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Notre Dame has not begun spring practice yet, unlike Labor Day opponent Louisville. (Yes, really, the Cardinals held their first practice under new head coach Scott Satterfield on Monday.) At some point near the beginning of spring practice, though, Irish head coach Brian Kelly will likely name a few 2019 team captains.

Notre Dame narrowed the candidates for the parlor game of guessing those captains by announcing the eight “SWAT” leaders earlier this month, a subset identified as the motivating and organizing forces of offseason activities. Those eight …

— Senior quarterback Ian Book
— Senior left tackle Liam Eichenberg
— Senior safety Jalen Elliott
— Fifth-year receiver Chris Finke
— Senior safety Alohi Gilman (pictured at top)
— Junior right tackle Robert Hainsey
— Senior defensive end Khalid Kareem
— Senior defensive end Julian Okwara

Half of the eight could have eligibility in 2020 — Book, Eichenberg, Gilman and Hainsey — but the better indicators of captainship do not inherently tie to that. For example, it is expected Gilman will head to the NFL following the 2019 season if he plays well enough to warrant that pondering at all. His transfer following the 2017 season was entirely due to professional aspirations. That, along with his competitive attitude very clearly demonstrated during last season’s unbeaten run, makes Gilman a frontrunner in this speculation.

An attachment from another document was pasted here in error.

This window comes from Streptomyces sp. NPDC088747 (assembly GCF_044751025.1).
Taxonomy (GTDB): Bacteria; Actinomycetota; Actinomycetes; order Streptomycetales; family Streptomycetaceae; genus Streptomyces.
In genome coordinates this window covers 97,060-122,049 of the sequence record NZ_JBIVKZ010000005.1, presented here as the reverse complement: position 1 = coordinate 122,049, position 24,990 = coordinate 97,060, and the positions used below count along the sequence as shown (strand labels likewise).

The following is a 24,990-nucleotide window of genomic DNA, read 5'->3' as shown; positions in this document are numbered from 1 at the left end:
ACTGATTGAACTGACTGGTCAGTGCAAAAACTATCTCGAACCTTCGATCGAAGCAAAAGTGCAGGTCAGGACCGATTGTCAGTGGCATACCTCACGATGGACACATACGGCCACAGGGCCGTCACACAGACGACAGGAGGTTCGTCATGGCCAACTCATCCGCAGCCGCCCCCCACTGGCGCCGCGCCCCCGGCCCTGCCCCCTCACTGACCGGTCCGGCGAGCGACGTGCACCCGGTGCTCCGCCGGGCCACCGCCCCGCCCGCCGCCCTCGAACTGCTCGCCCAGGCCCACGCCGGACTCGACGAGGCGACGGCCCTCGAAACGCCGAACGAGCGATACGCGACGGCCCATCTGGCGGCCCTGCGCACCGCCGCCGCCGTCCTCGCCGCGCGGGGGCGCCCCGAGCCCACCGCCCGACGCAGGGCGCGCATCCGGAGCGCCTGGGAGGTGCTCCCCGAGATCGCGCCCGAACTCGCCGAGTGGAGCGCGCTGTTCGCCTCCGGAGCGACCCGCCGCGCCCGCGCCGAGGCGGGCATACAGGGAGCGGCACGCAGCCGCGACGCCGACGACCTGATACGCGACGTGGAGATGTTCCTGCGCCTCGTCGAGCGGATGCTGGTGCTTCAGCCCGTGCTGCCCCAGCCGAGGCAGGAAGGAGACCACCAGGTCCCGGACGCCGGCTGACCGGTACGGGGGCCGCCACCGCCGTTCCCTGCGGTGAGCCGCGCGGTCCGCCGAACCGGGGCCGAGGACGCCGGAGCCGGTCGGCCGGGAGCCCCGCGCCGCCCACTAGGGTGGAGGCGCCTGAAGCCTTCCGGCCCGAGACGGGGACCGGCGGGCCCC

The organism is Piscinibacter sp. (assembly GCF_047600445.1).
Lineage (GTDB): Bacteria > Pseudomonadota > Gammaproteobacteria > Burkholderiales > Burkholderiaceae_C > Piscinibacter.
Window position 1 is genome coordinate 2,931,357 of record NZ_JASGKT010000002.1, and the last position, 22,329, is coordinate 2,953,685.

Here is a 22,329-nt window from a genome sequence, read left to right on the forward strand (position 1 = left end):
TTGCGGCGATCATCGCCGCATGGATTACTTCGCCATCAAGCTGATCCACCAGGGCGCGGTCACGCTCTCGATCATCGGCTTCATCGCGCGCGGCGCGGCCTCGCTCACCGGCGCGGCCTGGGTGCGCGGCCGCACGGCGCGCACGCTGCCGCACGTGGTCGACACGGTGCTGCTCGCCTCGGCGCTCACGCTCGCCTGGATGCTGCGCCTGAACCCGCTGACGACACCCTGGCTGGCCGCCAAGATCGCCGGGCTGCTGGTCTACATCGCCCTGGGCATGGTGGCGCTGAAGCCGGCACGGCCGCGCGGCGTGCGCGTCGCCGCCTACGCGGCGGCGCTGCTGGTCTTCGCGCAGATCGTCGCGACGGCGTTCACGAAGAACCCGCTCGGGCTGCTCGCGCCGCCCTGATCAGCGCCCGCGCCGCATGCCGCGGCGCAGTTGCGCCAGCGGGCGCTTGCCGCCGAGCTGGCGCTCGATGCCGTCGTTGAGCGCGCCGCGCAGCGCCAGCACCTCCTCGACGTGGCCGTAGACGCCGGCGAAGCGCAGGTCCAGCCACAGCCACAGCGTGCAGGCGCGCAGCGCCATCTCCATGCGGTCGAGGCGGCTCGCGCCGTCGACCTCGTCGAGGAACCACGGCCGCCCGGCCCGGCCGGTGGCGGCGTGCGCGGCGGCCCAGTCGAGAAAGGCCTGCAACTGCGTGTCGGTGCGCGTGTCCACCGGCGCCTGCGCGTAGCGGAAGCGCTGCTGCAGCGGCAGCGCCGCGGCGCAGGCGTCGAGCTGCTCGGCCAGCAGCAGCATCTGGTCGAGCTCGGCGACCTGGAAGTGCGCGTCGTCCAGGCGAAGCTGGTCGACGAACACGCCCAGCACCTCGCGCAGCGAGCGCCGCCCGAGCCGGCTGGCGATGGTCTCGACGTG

Book, meanwhile, is unlikely to be one of the captains simply because the starting quarterback already serves in that role to some de facto extent. The coaching staff generally prefers to elevate a few others while not taking away from the inherent nature of the quarterback position.

On the other hand, the Irish have had at least one captain on the offensive line each of the last seven seasons. Either Eichenberg or Hainsey seems positioned to continue that, the former with an additional year in the program but the latter with one more season of playing time under his belt.

Presuming one of those offensive linemen joins Gilman, it remains likely Notre Dame names at least one more captain. His rise from walk-on to offensive contributor and multiple-year starter makes Finke uniquely relatable to the entire roster.

Guessing here is, of course, inconsequential, but with spring practice about three weeks away on the horizon, pondering now helps pass that time.